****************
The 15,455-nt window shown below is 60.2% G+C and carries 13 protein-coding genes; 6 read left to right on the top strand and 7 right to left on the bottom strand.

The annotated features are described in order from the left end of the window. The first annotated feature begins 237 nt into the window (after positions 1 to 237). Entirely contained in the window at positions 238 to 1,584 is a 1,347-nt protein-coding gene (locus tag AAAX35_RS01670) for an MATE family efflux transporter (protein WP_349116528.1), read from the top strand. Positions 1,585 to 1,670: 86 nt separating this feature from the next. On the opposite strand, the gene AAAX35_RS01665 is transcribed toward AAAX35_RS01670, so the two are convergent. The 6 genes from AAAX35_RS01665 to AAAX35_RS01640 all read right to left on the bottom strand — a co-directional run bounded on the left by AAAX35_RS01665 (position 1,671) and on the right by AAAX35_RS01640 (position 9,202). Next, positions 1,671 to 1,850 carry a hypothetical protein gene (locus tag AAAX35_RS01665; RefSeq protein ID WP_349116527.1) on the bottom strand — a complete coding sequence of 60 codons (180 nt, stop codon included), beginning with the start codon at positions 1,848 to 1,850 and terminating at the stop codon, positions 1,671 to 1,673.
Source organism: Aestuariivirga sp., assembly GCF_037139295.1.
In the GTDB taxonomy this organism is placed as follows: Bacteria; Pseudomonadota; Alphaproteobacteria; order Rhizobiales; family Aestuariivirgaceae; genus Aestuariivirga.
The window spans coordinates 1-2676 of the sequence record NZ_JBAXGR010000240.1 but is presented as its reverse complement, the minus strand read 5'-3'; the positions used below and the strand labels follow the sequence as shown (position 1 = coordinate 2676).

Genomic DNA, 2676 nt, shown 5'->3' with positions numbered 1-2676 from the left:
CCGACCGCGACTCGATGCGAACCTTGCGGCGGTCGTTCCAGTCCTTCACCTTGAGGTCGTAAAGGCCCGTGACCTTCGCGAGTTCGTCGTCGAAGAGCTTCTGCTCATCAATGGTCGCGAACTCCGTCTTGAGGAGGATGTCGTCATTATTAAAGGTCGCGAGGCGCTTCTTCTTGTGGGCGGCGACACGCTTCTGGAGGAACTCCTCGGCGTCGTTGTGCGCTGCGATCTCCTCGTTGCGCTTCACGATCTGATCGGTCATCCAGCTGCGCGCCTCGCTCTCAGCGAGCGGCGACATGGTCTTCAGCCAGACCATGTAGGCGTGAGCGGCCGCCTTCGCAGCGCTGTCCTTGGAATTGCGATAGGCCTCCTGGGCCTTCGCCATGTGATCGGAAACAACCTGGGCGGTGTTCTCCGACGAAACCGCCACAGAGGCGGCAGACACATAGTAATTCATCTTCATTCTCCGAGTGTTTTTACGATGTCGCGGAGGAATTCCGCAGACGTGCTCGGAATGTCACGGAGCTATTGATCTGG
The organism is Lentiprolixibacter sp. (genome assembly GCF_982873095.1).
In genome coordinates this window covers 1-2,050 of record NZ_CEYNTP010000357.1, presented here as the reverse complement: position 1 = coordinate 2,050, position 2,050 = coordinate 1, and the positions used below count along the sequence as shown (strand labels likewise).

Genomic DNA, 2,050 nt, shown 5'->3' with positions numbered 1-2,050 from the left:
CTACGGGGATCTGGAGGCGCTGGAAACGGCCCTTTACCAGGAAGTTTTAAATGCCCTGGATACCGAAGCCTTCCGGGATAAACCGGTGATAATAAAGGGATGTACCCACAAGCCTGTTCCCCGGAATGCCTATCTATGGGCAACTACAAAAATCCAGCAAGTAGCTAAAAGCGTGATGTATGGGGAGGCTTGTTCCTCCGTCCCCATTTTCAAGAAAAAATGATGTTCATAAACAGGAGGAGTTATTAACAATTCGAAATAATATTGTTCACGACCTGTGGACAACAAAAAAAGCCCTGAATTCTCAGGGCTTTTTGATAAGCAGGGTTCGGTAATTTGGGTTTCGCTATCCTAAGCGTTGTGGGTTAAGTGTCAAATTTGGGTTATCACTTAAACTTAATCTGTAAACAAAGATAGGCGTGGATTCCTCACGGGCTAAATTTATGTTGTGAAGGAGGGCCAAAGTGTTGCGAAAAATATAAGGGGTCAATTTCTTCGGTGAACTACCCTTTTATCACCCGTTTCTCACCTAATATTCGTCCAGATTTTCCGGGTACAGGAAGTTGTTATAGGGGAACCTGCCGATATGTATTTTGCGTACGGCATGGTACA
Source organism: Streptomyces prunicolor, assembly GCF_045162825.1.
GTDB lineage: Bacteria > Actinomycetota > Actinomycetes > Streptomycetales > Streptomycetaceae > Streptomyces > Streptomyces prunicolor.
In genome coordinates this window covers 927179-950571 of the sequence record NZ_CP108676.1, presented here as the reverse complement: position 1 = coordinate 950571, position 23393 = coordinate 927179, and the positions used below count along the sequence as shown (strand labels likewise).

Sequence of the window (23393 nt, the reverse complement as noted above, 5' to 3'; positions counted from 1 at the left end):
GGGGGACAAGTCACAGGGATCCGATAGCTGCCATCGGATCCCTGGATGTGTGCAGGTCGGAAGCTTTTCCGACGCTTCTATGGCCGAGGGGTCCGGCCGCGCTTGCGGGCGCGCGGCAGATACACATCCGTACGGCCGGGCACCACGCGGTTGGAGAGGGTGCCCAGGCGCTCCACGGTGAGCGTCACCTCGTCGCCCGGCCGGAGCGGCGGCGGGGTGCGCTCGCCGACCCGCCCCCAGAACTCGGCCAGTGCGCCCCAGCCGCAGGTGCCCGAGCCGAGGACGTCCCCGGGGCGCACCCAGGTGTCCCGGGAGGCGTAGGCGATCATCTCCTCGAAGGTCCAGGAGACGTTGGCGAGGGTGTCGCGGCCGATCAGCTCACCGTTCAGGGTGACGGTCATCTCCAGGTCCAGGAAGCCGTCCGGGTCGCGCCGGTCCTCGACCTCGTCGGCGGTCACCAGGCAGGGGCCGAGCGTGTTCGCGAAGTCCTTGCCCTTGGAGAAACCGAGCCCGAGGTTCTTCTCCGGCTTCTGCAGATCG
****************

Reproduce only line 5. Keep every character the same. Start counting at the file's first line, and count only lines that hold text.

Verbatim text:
The window spans coordinates 1-2676 of the sequence record NZ_JBAXGR010000240.1 but is presented as its reverse complement, the minus strand read 5'-3'; the positions used below and the strand labels follow the sequence as shown (position 1 = coordinate 2676).